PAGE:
Hans’ spiritual struggle was unrelated to psychology, politics and religion. Hans reasoned that if God was universal, it would follow that He must be God for all mankind, a universal God. For this reason, Hans did not believe in a historical Messiah. What was important was not the historical but the ethical. This view is prominent in much liberal Christian theology such as Karl Barth: to put it perhaps crudely, what is important to many modern Christians – and Jews (see here, here, and here) – is not the historicity of the Bible but its positive impact on universal brotherhood. I would add that anyone who makes a significant contribution to this ideal, will most certainly be up for the Nobel Peace prize.

For Hans, the problem, in the earlier period of his spiritual search, lay in the ethical realm of good and evil. Hans believed that ethics proved the existence of a moral law giver. Indeed, the Bible is shot through with the struggle between good and evil; so much so that it is easy to fall into the error of thinking that the main focus of the Bible is about man’s (in)humanity to man. The main focus of the Bible is the revelation of those facets of God’s character and his purposes that he desires to reveal to us. One thing the Bible makes clear: God’s purposes are not man’s purposes.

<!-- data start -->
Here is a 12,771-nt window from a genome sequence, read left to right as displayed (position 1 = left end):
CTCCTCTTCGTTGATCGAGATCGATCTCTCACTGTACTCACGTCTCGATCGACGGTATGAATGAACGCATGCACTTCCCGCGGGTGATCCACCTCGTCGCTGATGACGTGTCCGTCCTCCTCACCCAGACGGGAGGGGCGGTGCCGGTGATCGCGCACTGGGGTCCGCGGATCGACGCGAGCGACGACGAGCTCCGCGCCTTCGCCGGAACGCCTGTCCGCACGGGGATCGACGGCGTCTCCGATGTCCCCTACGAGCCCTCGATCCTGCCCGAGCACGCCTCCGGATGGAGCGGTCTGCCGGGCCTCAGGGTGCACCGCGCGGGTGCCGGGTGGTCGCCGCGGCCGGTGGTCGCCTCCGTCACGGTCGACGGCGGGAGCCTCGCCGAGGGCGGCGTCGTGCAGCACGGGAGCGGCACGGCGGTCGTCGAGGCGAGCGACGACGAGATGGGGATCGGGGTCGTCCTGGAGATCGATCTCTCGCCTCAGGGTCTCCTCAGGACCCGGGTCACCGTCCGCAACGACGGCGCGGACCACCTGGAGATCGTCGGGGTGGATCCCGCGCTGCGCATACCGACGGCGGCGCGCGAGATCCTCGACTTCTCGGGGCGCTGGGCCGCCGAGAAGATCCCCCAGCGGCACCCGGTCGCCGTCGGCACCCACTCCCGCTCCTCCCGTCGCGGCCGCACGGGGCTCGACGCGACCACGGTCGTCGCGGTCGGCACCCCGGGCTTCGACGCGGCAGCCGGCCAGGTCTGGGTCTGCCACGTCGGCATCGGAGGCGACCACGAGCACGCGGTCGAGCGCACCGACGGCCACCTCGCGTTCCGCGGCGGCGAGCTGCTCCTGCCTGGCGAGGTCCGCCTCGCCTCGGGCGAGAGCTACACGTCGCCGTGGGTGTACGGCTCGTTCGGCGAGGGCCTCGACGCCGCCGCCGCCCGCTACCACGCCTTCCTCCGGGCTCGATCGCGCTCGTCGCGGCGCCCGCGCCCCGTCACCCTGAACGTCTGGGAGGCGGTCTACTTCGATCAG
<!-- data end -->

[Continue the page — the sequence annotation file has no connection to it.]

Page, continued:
Did Hans come to realise that the Bible was more than a handbook on ethics. Does such a realisation explain his connection (conversion?) to various Christian movements. One writer (Free Library) describes his links to various religious as “cycling through” different denominations. Gil Hoffman believes that the reason why Hans became involved with Christianity was not because he was searching for a level of truth deeper than ethics, deeper than human relationships, but because he saw in Christianity, and later in liberal Judaism, a possible way to unite humanity. Gil Hoffman writes:

Hans’ search for ‘the universal truth’ which could unite disparate nations drew him away from his limited links with Judaism and towards the Baptists, the Catholic Church, the Hebrew-Christians, the Quakers, and finally to liberal Judaism, in spite of its clearly anti-Zionist bias at the time.”

Judith Rice expresses a similar view to Gil Hoffman:

The Baptists did not provide the structure and answer for the better world that Hans envisioned. He saw that they could not deliver a world-wide improvement to humanity through a central fiat the way a head of state could. In short order Hans converted again and was baptized a Catholic. Hans soon left the Catholic Church and was excommunicated. He tried different forms of Christianity but found no solace in any. In time he found himself attending the liberal synagogue in London. His life had spiraled into spiritual, emotional and personal hopelessness. Word came to him of his beloved sister Pauline’s death in Bordeaux. His depression and self-absorption, his failure in protecting his sister and saving himself (hence his people the Jews) became manic.”